What one can wonder is what the role of philosophy is, in all of this. Philosophers are partly critics of science. Dan Dennett does a good job of integrating views to coherent views. Generally Kuhn follows the stance of positivism, i.e. science is to be left as it is. Philosophers can describe aspects of it. I personally strongly disagree, but that is a different topic. In general I think everyone should read Kuhn and Feyerabend, the history of science, etc. I'm not aware of any major works explicitly declared as theory of science, besides Kuhn, Feyerabend and Popper, although I'm sure there a lot of books, articles, etc. And they would have to reference other important theories, such as those of Kuhn and Popper.

To take one random example I have researched through wikipedia (http://en.wikipedia.org/wiki/Philosophy_of_science)

"Stove became best known to the wider intellectual community for his attacks on Karl Popper and his falsificationist philosophy of science, as well as the influential philosophies of Thomas Kuhn and Paul Feyerabend."

Actually some of the points are quite interesting. In general, although I think Kuhn and Popper are important, I would not regard them in the same category as other major philosophers, in terms of breadth and depth of their work.


D. Shapere, "The Structure of Scientific Revolutions," Philosophical Review, 1964, 73: 383-94. (It is also reprinted, for instance, in Balashov & Rosenberg's Philosophy of Science)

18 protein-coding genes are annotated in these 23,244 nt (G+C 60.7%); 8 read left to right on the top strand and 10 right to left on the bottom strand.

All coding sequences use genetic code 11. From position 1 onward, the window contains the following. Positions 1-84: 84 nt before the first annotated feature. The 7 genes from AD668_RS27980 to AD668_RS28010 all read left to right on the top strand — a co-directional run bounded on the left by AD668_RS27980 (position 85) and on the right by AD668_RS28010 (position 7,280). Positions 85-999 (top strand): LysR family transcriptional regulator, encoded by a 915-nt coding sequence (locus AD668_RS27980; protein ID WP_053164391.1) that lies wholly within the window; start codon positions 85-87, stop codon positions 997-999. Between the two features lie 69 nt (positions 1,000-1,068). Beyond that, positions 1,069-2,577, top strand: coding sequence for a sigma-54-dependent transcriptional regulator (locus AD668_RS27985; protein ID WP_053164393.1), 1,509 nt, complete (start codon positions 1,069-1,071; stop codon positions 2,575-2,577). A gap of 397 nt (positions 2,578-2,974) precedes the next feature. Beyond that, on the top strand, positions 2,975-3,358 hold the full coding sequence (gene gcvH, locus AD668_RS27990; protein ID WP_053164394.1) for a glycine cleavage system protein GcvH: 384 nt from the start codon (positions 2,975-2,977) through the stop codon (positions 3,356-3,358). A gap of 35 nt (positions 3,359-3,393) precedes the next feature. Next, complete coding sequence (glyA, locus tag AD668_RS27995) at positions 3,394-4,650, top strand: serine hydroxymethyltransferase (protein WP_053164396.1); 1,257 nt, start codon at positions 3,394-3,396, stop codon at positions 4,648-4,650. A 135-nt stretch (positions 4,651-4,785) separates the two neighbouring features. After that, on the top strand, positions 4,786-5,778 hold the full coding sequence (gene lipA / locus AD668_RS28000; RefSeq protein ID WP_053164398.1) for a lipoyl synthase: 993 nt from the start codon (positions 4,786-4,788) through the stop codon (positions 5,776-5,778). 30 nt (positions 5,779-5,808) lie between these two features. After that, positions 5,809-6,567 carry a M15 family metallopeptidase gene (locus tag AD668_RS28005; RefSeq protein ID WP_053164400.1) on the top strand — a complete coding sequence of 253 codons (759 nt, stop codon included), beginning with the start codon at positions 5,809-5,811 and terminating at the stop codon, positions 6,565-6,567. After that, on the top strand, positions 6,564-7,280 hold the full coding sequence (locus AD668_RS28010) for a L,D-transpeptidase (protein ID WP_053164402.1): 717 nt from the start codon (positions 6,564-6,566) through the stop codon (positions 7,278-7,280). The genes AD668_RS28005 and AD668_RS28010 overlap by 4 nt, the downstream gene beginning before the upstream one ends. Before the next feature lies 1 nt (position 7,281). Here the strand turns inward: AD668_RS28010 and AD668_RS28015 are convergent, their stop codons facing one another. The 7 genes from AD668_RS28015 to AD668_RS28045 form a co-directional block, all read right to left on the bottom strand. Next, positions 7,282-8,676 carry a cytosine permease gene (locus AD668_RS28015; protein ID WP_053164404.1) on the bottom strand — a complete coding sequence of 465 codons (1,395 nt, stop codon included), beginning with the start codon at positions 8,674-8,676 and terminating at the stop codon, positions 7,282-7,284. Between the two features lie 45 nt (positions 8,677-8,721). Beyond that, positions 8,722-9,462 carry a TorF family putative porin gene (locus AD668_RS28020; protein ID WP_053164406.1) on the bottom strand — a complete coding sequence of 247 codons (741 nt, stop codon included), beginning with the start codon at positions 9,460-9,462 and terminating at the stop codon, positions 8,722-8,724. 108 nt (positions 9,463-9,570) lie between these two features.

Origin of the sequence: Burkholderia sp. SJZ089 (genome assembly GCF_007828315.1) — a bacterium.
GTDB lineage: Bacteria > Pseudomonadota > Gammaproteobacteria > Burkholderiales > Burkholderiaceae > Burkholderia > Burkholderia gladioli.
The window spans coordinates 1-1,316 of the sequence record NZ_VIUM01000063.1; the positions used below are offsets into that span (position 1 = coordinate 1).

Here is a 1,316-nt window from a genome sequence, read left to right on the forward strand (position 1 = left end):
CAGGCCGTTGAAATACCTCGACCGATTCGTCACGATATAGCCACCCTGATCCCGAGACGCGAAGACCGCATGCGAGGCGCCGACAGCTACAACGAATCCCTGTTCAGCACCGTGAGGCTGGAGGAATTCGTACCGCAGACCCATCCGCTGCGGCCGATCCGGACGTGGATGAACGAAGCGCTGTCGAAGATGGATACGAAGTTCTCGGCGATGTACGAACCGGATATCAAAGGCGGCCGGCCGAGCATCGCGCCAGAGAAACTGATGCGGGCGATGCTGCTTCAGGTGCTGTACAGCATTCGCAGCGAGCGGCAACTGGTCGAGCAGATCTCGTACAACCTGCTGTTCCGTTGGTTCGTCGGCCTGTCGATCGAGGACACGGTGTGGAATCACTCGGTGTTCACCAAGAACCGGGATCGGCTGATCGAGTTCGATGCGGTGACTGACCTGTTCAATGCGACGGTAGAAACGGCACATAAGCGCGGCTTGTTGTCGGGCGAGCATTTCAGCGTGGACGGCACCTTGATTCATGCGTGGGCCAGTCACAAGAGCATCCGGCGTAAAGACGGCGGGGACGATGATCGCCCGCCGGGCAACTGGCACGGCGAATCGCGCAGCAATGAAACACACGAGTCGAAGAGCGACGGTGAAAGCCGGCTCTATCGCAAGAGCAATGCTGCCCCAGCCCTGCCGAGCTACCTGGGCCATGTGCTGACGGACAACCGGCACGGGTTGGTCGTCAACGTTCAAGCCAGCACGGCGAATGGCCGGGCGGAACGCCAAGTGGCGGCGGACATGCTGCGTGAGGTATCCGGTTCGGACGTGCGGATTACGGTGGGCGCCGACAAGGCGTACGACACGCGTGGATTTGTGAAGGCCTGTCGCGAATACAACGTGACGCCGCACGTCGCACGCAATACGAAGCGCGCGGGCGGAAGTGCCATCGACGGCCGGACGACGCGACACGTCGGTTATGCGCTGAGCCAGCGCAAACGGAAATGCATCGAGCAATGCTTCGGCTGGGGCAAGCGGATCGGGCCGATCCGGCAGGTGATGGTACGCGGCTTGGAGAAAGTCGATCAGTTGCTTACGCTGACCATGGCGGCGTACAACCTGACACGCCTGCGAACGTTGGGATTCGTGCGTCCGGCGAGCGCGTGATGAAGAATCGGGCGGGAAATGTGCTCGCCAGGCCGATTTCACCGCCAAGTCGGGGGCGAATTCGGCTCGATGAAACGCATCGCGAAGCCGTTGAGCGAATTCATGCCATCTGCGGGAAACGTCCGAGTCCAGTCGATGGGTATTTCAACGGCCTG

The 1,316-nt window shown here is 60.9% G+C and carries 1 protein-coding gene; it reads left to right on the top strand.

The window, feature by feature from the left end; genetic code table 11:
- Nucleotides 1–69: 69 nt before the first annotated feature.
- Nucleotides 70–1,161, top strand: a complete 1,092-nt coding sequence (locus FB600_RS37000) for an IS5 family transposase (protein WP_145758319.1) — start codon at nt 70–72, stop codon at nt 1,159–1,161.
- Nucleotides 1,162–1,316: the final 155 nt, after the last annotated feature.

Shapere's was one of the first reactions to the book. The paper works both as a friendly summary and as a piece of serious criticism which considers wide implications of the Structure.


As someone who basically accepts Kuhn, the problem I see with it is that modern physics really does all three kinds of science at once, so this notion of segregated revolutions fails. 'Interpretations' like 'many-worlds' or other workable mindsets that are not part of the model are really pre-science (adaptive mythology), normal science obviously proceeds, and alterations to groundwork are also not yet stable. So, what period would we be in?

It is unlikely we will meet another revolution in science that is truly 'incommensurable' with Newtonian physics and does not actually rely upon the approximate truth of that physics for its justification. If you read a quantum dynamics text, it is full of Newtonian physics, whereas Newton was not full of Ptolemy (or even Galileo).

This is not like the contrast we had with atomism and substance, or with the new notion of elements existing in large numbers. In those cases, the old paradigm was in fact not a necessary part of the support for the new paradigm. It conflicted, and adopting a new paradigm left known facts newly unexplained.

We even have two different new, revolutionary paradigms in process, both of which rely almost completely upon the fact that Newton was almost completely right. And we are having a hard time choosing which should be primary, but we expect them to agree in the long run. A quiet, pedantic revolution with two outcomes at the same time, each fully accommodating the other. How revolutionary!

We are shifting the paradigm. But it has not caused any massive crisis in 'normal science', which just got split up a bit, while the old parts kept chugging. And although the modern theories had some major detractors and led to some excessive declarations, they were seen as curmudgeonly or bombastic, not dangerous.

So either there is a distinct reduction in the quality of revolutions over time, or his notion of revolution is simply the high tide of a force that runs continuously through science at various scales. To continue looking at it in terms of its most extreme cases will probably not serve the discipline well in the future.